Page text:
Siwan district is one of the districts of Bihar, and Siwan town is the administrative headquarters of this district. Siwan district is a part of Saran Division.
The District of Siwan is spanned over the western part of North Bihar alluvial plain's segment of broader Indo-Gangetic Plain. The geographical location of the district is confined between 250 53' to 260 23' North latitudes and 840 1' to 840 47' East longitude. The Deoria district (U.P.) bound it from west, the Gopalganj district from north, the Saran district from east and by the river Ghaghara (Gogra or Sarayu) from south, beyond which lies the district of Ballia (U.P.). The district is constituted of 15 (1991) Anchals (blocks) covering an area of 2219 sq. km. (856 miles) with a population of 2170971 according to 1991 census. This administrative unit embraces only 1.27 percent of area and 2.54 percent of total population of Bihar. It comprises of 1437 inhabited and 101 uninhabited villages. As regards the sex ratio in the district, 1069 female population comes to per 1000 male population.
Siwan, situated in the western part of the State, was originally a sub-division of Saran District, which in ancient days formed a part of Kosala Kingdom. The present district limits came into existence only in 1972, which is geographically situated at 25º35 North and 84º1 to 84º47 east. The total area of the Siwan district is about 2219.00 Sq. Km. with a population of 21,56,428 as per the 1991 census. The district is bounded on the east by the Saran district, on the north by Gopalganj district and on the west and south by two districts of U.P. viz. Deoria and Balia respectively.
Siwan derived its name from "Shiva Man", a Bandh Raja whose heirs ruled this area till Babar’s arrival. Maharajganj, which is another subdivision of Siwan district, may have found its name from the seat of the Maharaja there. A recently excavated marvelous statue of Lord Vishnu at Village Bherbania from underneath a tree indicates that there were large numbers of followers of Lord Vishnu in the area. As the legend goes, Dronacharya of Mahabharat belonged to village ‘DON’ in Darauli Block. Some believe Siwan to be the place where Lord Buddha died. Siwan is also known as Aliganj Sawan after the name of Ali Bux, one of the ancestors of the feudal lords of the area. Siwan was a part of Banaras Kingdom during 8th century. Muslims came here in the 13th century. Sikandar Lodi brought this area in his kingdom in 15th century. Babar crossed Ghaghra river near Siswan in his return journey. In the end of the 17th century, the Dutch came first followed by the English. After the battle of Buxar in 1765 it became a part of Bengal. Siwan played an important role in 1857 independence movement. It is famous for the stalwart and sturdy ‘Bhoj-puries’, who have always been noted for their martial spirit and physical endurance and from whom the army and police personnel were largely drawn. A good number of them rebelled and rendered their services to Babu Kunwar Singh. The anti pardah movement in Bihar was started by Sri Braj Kishore Prasad who also belonged to Siwan in response to the Non Co-Operative movement in 1920. A big meeting was organised at Darauli in Siwan District on the eve of the Kartik Purnima Mela under the leadership of Dr. Rajendra Prasad who had thrown away his lucrative practice as an advocate in the Patna High Court at the call of Gandhiji. In the wake of this movement Maulana Mazharul Haque, who came to stay with his maternal uncle Dr. Saiyyad Mahmood in Siwan, had constructed an ashram on the Patna-Danapur road which subsequently became Sadaquat Ashram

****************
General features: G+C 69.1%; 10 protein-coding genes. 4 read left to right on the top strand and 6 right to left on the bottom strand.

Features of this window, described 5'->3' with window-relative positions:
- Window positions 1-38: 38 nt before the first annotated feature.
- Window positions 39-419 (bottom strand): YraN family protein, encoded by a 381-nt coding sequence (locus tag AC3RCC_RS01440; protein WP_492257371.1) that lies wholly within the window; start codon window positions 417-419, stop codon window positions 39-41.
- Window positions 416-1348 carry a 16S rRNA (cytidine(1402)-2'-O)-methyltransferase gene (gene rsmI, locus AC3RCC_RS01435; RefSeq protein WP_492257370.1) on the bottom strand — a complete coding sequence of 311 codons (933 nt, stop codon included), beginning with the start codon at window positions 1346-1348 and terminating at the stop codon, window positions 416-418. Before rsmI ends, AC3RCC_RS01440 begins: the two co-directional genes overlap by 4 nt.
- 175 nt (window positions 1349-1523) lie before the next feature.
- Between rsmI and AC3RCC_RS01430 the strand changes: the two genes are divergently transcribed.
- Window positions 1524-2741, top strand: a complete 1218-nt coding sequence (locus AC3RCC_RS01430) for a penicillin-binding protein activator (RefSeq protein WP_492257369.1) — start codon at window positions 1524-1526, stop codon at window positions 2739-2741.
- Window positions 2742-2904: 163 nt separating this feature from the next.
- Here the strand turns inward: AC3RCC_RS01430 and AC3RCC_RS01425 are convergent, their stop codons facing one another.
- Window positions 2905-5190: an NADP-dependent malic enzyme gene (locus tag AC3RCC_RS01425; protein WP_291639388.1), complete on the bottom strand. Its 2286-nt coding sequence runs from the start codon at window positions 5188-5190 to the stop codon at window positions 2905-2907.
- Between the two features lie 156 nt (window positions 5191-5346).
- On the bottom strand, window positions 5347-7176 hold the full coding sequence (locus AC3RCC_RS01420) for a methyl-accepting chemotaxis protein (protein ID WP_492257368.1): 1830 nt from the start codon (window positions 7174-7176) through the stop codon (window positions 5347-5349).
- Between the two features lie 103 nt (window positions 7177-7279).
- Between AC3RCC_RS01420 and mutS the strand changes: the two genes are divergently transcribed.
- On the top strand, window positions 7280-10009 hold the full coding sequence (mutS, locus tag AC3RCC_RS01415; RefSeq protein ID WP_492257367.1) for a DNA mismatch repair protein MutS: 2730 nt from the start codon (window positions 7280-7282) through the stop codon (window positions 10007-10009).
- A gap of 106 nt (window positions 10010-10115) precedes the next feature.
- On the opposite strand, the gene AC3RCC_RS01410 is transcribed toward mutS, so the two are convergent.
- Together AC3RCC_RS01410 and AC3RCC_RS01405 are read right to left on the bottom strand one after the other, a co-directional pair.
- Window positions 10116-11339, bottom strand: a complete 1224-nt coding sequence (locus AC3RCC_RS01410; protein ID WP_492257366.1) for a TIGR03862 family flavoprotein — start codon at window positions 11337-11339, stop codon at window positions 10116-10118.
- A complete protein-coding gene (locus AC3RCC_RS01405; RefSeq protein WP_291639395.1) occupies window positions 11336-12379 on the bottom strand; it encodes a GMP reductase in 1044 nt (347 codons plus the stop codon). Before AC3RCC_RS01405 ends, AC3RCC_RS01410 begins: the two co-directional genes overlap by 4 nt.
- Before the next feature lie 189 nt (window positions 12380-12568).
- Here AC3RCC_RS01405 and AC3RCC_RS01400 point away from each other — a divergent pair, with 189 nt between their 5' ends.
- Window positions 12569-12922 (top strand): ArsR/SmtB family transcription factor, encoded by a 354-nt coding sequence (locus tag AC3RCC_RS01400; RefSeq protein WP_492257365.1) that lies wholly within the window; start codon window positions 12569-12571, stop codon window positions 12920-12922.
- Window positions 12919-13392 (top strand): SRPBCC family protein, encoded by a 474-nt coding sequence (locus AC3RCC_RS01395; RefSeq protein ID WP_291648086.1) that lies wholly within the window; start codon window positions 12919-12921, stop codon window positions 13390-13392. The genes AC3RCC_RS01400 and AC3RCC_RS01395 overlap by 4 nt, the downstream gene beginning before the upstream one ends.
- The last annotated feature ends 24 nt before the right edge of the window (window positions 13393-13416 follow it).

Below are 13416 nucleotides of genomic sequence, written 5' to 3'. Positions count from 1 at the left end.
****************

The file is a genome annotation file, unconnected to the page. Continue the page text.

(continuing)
The next phase of the Non co-operation movement known as the Civil Disobedience movement of 1930, was fully implemented in Siwan. In connection with the Satyagrah Movement Pt. Jawaharlal Nehru made a whirlwind tour of the different parts of Bihar. One of the famous meetings he addressed was at Maharajganj. A few persons of present Siwan District who played an important role in the attainment of independence were Dr. Rajendra Prasad, Maulana Mazharul Haque, Shri Mahendra Prasad the elder brother of Dr. Rajendra Prasad, Dr. Sayyad Mohammad, Shri Braj Kishore Prasad and Shri Phulena Prasad. Uma Kant Singh (Raman jee) of Narendrapur achieved martyrdom during the Quit India Movement. Jwala Prasad and Narmedshwar Prasad of Siwan helped Jai Prakash Narayan after his escape from Hazaribagh Central Jail. One of the most renowed literaturer of this country Pandit Rahul Sankritayayana started peasant Movement here between 1937 to 1938. During his visit to Champaran Mahatma Gandhi and Madan Mohan Malviya visited Siwan and Gandhiji even spent a night at Zeradei in the house of Dr. Rajendra Prasad. The chowki on which he slept then is still kept intact there.